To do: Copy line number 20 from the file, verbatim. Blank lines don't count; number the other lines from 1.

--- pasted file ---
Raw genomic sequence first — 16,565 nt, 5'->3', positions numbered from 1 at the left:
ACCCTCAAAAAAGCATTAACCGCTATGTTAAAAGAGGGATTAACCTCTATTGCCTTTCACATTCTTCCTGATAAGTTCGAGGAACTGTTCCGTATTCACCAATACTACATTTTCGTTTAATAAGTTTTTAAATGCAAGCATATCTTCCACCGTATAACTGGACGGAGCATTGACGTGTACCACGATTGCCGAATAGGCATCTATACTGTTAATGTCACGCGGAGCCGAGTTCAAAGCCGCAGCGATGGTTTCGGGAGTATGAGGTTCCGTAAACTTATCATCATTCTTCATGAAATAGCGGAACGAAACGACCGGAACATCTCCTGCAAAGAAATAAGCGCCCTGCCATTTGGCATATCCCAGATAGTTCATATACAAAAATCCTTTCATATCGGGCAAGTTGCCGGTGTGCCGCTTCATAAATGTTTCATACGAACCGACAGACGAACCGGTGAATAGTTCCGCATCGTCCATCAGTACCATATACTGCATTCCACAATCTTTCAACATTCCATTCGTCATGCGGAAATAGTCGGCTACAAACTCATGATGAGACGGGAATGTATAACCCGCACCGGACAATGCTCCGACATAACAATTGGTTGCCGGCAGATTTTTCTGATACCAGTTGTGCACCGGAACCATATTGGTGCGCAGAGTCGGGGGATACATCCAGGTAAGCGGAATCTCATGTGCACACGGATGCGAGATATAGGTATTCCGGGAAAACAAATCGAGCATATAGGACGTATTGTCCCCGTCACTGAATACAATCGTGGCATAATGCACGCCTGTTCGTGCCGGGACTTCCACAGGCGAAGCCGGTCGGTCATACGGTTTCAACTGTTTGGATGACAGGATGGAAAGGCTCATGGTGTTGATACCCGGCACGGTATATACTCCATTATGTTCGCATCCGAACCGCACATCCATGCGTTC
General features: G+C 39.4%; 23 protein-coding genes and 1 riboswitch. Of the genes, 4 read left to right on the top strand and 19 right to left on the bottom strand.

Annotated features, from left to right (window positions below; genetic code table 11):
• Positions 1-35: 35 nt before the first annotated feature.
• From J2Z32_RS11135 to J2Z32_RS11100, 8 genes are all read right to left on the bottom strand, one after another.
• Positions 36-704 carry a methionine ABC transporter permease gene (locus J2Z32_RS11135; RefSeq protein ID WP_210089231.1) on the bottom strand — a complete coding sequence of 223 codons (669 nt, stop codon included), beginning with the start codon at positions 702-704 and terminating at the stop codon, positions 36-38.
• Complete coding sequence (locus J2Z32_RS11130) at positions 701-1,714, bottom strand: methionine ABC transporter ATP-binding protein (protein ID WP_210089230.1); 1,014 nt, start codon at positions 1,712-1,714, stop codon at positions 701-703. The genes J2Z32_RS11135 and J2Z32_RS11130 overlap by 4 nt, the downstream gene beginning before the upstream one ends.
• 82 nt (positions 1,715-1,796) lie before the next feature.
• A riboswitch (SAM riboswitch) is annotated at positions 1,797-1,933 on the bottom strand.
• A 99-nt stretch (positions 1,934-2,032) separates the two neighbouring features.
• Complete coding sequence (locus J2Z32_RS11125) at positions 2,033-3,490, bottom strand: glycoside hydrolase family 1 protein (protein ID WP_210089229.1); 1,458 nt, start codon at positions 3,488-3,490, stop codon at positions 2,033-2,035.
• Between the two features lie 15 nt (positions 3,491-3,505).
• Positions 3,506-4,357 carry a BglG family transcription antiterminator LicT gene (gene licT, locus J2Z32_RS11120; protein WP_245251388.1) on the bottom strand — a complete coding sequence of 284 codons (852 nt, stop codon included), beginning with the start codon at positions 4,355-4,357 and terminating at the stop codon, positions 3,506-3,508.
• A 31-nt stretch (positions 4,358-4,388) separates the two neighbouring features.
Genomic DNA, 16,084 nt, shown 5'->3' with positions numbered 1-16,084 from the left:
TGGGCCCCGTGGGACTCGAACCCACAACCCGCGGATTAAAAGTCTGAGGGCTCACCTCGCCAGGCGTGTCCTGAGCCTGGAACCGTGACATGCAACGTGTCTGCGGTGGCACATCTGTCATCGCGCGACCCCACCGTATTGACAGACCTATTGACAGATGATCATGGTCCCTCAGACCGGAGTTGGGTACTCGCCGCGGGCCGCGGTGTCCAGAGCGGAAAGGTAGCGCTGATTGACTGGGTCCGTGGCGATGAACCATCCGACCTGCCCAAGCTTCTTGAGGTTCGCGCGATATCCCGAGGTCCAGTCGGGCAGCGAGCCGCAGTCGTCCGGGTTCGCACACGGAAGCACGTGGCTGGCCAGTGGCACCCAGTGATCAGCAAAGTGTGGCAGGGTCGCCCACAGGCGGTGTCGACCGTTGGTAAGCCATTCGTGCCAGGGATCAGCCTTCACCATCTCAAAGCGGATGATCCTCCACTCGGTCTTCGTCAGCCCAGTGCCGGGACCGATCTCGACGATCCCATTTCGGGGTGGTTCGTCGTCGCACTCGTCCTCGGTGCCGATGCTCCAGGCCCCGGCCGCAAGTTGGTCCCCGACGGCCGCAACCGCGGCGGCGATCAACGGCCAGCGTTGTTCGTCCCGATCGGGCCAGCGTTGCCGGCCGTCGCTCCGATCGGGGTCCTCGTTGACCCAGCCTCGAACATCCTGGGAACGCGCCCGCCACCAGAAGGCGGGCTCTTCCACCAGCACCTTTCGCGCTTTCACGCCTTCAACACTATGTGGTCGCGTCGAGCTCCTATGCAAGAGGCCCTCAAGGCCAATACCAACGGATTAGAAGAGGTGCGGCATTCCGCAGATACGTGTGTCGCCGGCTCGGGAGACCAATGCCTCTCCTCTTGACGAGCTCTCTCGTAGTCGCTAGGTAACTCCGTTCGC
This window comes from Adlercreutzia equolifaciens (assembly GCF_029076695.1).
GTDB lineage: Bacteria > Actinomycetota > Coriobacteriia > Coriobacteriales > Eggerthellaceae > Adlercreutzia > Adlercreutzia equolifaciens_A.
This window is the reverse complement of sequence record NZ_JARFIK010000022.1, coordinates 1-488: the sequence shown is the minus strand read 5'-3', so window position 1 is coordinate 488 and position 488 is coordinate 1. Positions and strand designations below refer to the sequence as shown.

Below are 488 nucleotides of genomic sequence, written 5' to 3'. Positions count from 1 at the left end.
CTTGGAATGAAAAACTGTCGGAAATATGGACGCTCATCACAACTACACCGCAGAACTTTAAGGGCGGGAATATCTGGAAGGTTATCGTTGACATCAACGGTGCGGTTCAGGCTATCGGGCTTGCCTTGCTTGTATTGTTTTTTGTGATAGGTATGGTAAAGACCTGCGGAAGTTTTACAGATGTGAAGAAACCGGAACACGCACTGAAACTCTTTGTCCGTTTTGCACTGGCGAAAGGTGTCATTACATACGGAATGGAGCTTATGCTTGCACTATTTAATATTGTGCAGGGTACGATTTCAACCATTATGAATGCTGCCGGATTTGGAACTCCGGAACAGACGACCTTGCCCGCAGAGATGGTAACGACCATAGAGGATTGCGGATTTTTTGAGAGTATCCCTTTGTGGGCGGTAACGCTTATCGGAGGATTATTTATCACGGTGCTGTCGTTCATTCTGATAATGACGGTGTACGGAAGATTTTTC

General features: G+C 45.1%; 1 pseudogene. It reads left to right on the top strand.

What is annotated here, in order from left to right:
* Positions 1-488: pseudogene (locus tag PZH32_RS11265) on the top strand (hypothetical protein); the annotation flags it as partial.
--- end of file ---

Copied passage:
This window is the reverse complement of sequence record NZ_JARFIK010000022.1, coordinates 1-488: the sequence shown is the minus strand read 5'-3', so window position 1 is coordinate 488 and position 488 is coordinate 1. Positions and strand designations below refer to the sequence as shown.